By Charles Lam
By Joel Beers
By LP Hastings
By Dave Barton
By LP Hastings
By Joel Beers
By LP Hastings
Whenever I hear a phrase such as "made in California," my thoughts immediately scatter like shrieking bats into the farthest corners of my mind to avoid any and all images of sunlight, surf culture, and, God forbid, oranges. Yes, I even hate the Beach Boys. A lot. Art shows that focus on this typical SoCal culture palette can really flatten your brain waves, so when an exhibit emerges that does not take all of that Golden State garbage literally, even though it's showing at a city-run gallery—which are notoriously conservative—my vulture eye begins to sparkle with hope once again.
In Brea Gallery's humdrumly titled "Made in California," the guest jurist, MOCA's Rebecca Morse, managed to select 82 works from roughly 600 entries for this annual exhibition with nary a beach or car culture scene to be found (a few managed to slip through, but one must feed the masses, after all.) Among these are almost a dozen exceptional standouts, none of which received a prize (first place through third, with an honorable mention and a juror's choice), and since I wasn't the one asked to give out the prizes, I will instead give out the props.
Marina del Rey's Flora Kao makes a tremendous impression with City of Angels, a 230-square-foot tar paper and acrylic abstraction that looks exactly like a nighttime aerial shot of the Los Angeles metropolis. Perhaps, just like finding Jesus' face in potato chip ridges, one can indeed "see" anything when told what to look for, but then, who was the genius who told Kao to look for LA in tar paper to begin with? (Exactly!) Hawthorne's Lucas Aardvark Novack also supplies a notable abstract, which is obviously not the only notable thing about him. Still, funky fake middle name not withstanding (and we totally hope it's real), October is a lush, amber-toned, palette knife-swathed oil in which one might find a dusky landscape of a forest, cabin and lake, but will certainly find an abundance of skill with color and form.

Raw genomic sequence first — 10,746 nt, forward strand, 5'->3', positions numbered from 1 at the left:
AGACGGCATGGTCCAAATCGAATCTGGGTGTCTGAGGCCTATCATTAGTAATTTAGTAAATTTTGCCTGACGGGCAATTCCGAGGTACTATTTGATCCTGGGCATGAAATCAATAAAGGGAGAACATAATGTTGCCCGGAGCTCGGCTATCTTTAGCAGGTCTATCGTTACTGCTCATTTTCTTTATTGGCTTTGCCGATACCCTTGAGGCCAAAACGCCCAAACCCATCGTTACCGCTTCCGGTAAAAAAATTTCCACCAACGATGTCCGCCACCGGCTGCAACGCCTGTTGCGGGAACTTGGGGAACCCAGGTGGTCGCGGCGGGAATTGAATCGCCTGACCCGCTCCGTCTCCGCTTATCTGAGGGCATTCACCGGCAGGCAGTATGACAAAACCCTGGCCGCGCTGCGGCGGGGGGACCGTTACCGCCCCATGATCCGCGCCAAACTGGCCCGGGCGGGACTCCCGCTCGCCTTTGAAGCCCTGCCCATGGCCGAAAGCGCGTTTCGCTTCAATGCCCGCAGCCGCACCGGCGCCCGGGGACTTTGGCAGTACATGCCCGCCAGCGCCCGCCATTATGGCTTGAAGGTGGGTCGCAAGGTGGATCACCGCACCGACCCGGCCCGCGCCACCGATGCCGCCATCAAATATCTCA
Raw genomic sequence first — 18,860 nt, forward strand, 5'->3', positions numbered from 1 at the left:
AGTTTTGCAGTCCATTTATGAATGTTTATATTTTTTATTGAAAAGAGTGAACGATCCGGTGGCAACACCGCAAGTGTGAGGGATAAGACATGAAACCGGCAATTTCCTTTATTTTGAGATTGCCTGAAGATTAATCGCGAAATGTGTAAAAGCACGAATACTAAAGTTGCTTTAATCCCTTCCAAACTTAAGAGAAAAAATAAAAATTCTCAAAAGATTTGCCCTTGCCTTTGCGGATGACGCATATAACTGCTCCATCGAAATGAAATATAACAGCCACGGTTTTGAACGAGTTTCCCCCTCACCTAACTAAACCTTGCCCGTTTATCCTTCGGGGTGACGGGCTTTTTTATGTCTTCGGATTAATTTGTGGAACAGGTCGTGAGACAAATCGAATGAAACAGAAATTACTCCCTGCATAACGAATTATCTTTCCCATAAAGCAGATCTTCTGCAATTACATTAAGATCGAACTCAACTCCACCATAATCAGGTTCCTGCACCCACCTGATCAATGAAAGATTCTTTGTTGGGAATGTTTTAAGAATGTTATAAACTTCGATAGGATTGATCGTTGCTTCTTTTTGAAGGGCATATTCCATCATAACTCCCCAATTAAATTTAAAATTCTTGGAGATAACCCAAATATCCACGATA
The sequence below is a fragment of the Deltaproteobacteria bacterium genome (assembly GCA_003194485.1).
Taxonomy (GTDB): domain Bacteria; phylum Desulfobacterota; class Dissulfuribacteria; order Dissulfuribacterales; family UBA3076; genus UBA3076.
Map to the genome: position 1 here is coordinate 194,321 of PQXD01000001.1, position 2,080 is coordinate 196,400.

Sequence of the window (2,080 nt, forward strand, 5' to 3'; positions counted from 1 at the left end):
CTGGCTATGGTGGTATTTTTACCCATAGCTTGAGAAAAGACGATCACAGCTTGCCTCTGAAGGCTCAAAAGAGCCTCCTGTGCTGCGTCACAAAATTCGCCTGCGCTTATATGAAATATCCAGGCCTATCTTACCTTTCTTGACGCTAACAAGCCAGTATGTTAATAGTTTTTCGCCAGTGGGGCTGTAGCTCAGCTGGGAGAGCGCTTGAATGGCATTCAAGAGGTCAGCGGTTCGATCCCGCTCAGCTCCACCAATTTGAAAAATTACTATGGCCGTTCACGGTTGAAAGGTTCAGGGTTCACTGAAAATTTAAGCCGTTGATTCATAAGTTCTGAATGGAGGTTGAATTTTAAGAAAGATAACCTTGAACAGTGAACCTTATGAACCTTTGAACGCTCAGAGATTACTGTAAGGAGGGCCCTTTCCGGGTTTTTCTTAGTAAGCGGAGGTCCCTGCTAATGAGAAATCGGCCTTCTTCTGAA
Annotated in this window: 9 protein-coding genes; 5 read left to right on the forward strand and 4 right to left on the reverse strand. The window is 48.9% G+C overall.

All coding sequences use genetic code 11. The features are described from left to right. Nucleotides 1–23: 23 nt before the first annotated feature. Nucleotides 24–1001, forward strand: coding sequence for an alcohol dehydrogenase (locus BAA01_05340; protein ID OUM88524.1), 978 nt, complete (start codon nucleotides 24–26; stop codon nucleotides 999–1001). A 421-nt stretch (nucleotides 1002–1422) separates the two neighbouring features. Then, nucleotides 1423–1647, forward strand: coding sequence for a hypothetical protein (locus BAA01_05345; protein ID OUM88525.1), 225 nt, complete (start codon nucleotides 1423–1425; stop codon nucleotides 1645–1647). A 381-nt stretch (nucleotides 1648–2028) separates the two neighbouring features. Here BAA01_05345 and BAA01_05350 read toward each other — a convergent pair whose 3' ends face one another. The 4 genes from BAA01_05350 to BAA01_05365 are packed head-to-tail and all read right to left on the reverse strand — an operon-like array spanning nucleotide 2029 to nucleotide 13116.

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It might take a moment to connect the title of Long Beacher Sallie-Anne Swift's Political Struggle with the pastel acrylic mess of tentacles to which it refers, but then again, you're probably just waiting to hear the usual sucking and swilling sounds. Michelle Rozic's Phaeolous Schweinitzii, look as if they might suck or swill, but in truth, these hand-felted and forged copper sculpture of branches containing the titled fungal pathogen are tricky two-facers that both kill trees and serve as the source for green, yellow, gold and brown dye, giving the phrase "beautiful but deadly" an additional associate over in Valley Village. Christopher Frisz makes an impression from El Sobrante with his sleek and swervy Solstice in stainless steel and marble, and Carpenteria resident (and Santa Barbara City College art professor) Edward Inks impresses with Basket Case, an orange-painted bronze merging of a typical woven basket made defunct by a stack of pop arty spheres emerging from the top of it.
Another sculpture, this time possessing a definite function, comes from Anaheim ceramist Kazem Arshi in Blue Moon Teapot, a beautifully rendered Zen-kettle that's sure to pour both inspiration and serenity. Cal State Long Beach graduate Ji Sun Park, meanwhile, shines with her exceptional linoleum, acrylic and canvas assemblage of colorful and idyllic Korean houses in Desire, just one of her many fascinating attempts to address perceptions of the American Dream filtered through culture.
The most stinging submission comes from Santa Monica concept artist Abdul Mazid, with Colony Collapse, a slice of beehive under plexiglass wherein dried wax forms the shape of the United States with a dozen or more dead bees scattered around the bottom. It works on many levels, of course, from Aristotle's likening of the honey-bee community to human society and our country being founded by colonists, to the recent epidemic of honey-bee extinction that might be the result, once again, of our own ham-handed self-destructive behavior.
In addition to these conspicuously proficient entries, Annette Guerrero's abstract textiles deserve a nod, Claire Liu's silver gelatin print A Tale of Two Turnips is creative and clever, and Nancy Johnson's Whirlybird Takes Flight oil is so whimsical and sweet that I'm ashamed to admit its appeal. Still, at least it's not whirlybirding over sands dotted with castle-building, peach-faced toddlers. Thanks, Nancy.
This review appeared in print as "The Other Side of Sunny: 'Made in California' isn't the same old state gold."